The work we do on ourselves

Before psychiatrists or psychologists are allowed to work with patients, they have to undertake personal therapy to ensure they’re in the best mind to help. As physical therapists, we don’t technically have to do this. We’re just treating the body, not the mind, aren’t we?

I think anyone who works in clinic knows this isn’t true. When I talk about seeing the body as a whole, I refer not only to the way every part is integrated with the next, but the relationship between mind and body too. We have to truly understand our patient’s stories to be able to really help them, and so I believe communication and compassion are at the very heart of what we do. But that’s not to say that it’s something I didn’t need to work at.

Continue reading “The work we do on ourselves”

My Dyslexia

I do think of it as my dyslexia, for it is a part of who I am.

As one or two of you may have noticed, when I write, it doesn’t always sound right. It’s because I’m heavily dyslexic, to the extent where such a simple act of writing a Facebook post is an arduous task for me. When it comes to my blogs, I write down my thoughts and my daughter edits them together for me (hi everyone!).

I wanted to explain my story around my dyslexia because whilst it creates a barrier in many ways and is especially difficult in this modern world where we’re constantly typing rather than talking, I think my dyslexia also shapes who I am as a therapist in an extremely positive way.

Made by Dyslexia, a global charity, say the following:

‘4 out of 5 dyslexic people attribute their success to their dyslexic thinking. There are a large percentage of dyslexics in fields like Entrepreneurship, Engineering, Creative and Tech industries, and organisations like the British Intelligence agency (GCHQ) actively recruit dyslexics for their reasoning skills. 

Now neuroscience is giving extraordinary insight into the physical differences in dyslexic brains that lead to these enhanced thinking skills. 9 out of 10 dyslexics describe their thinking as “seeing past detail to gain a strategic (big picture) view of a subject/problem”. Dr. Manuel Casanova (University of Kentucky School of Medicine) has found that dyslexics have longer connections in certain parts of the brain, which explain this big-picture processing skill.’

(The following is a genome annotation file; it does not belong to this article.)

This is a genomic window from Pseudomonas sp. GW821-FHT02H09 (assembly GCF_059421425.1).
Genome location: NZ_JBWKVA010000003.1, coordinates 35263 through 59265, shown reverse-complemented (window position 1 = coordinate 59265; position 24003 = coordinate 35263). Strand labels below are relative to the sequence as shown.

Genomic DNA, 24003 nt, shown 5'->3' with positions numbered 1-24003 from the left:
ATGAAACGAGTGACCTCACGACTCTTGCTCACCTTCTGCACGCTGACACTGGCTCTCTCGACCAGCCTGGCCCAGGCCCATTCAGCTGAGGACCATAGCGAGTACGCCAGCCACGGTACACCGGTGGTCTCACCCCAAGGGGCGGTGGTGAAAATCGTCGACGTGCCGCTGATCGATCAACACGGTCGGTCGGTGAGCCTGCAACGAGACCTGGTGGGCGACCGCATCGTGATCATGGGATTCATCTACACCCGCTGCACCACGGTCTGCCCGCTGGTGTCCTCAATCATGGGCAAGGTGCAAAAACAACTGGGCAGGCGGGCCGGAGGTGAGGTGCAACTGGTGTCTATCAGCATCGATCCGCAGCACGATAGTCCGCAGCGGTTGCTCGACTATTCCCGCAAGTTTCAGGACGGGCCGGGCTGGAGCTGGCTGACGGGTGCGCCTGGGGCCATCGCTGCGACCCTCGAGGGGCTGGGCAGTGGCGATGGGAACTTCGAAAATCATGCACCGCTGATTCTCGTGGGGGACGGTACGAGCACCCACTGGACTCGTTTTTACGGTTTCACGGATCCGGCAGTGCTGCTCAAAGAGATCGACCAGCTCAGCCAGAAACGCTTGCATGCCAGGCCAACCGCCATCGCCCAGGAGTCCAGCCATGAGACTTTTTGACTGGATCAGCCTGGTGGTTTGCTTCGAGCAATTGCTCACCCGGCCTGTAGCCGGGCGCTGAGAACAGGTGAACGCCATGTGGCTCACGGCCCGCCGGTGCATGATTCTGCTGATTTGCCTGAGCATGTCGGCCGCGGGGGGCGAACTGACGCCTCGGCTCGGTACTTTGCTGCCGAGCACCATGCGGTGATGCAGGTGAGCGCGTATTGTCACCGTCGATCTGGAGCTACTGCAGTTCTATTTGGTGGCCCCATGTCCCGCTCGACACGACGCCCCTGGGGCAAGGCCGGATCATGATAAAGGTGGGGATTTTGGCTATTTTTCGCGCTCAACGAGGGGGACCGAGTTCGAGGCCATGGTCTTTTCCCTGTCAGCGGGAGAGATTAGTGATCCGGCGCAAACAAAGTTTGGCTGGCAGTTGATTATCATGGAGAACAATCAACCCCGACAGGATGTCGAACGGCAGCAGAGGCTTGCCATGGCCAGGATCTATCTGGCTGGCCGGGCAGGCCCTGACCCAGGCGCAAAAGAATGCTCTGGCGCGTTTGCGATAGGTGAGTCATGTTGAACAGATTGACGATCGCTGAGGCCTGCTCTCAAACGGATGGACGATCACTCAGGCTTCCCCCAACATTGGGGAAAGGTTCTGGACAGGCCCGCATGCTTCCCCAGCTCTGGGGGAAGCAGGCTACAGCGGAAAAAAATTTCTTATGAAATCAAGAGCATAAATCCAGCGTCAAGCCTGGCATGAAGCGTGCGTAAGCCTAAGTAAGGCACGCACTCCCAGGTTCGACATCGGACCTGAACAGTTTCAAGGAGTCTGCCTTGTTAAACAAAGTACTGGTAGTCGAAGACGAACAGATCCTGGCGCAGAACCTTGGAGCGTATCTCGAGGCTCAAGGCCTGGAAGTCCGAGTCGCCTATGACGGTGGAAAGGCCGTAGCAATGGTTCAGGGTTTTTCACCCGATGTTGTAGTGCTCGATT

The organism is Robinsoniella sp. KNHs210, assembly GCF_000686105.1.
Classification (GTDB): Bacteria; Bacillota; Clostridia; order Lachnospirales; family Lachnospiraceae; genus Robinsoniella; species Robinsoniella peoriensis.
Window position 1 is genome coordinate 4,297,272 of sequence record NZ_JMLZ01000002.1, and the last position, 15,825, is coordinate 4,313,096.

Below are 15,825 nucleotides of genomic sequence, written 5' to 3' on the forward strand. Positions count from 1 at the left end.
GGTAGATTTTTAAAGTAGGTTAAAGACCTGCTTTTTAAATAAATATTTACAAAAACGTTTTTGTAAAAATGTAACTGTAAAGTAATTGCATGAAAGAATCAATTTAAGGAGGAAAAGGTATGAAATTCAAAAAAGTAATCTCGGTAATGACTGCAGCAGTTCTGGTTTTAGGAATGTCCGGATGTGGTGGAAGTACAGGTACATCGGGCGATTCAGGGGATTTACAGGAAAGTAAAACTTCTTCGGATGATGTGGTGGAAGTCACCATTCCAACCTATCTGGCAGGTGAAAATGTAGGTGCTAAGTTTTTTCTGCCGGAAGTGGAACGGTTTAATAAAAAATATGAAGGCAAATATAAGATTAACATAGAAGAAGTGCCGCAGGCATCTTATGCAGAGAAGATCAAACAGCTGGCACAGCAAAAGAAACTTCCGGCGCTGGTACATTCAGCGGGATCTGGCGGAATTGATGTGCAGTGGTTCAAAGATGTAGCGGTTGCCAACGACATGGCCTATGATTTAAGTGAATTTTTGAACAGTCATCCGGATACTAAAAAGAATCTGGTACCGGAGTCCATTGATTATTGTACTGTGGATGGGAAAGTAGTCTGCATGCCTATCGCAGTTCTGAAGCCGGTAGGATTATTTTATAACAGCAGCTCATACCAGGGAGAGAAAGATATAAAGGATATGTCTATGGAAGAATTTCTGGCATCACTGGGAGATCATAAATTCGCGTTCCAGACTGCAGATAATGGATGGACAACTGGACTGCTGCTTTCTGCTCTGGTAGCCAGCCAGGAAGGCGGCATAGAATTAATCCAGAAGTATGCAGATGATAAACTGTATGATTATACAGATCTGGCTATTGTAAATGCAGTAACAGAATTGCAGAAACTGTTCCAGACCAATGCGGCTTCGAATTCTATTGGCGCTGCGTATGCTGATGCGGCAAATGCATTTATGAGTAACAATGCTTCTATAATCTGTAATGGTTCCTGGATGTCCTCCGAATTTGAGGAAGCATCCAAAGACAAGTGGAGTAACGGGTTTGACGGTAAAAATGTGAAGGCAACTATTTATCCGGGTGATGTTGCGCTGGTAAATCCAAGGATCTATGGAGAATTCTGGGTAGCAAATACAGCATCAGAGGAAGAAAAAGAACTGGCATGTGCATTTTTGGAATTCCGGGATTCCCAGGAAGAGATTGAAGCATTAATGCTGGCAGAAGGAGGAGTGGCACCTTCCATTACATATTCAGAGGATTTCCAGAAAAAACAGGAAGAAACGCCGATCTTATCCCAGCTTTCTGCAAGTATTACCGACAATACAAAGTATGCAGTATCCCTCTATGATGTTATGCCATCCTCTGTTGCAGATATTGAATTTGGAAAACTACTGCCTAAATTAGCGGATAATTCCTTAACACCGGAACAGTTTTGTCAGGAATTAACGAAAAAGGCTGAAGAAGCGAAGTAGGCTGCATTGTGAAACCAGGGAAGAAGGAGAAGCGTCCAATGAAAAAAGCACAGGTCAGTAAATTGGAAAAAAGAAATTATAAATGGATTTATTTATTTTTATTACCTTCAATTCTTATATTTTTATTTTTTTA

The latter half of this quote is especially pertinent to me. It’s one of the reasons I think I am able to help so many people who can’t be helped elsewhere – a unique ability to see the bigger picture.

It’s been a long journey to get here though. Some of my first memories of learning to read actually hurt my brain. I did wonder if everyone else’s brain hurt when learning to read.

I remember watching my parent’s panic that they had in their words, a ‘retarded child’. I was always sat with children who never felt like me, I had a huge curiosity about the world, and was super interested in most things. I did get sad, as I always felt like there was a super sports person inside me and would always be surprised when I couldn’t run fast or hit a rounder’s ball.

It left me feeling quite isolated at school. But I enjoyed making things and I was even very good at it. I remember when I was 8 years old we had to make a sewing bags, and it had to be embroidered, with your name on in various styles of stitches. Mine was hailed as the best in class and it was the first time I was used as an example for something being achievable, the teacher stating that ‘even Susan Middleton understands this’. It did lead me to believe that maybe I just hadn’t been taught right! Maybe I could fix this myself, as grownups around me seemed at a loss.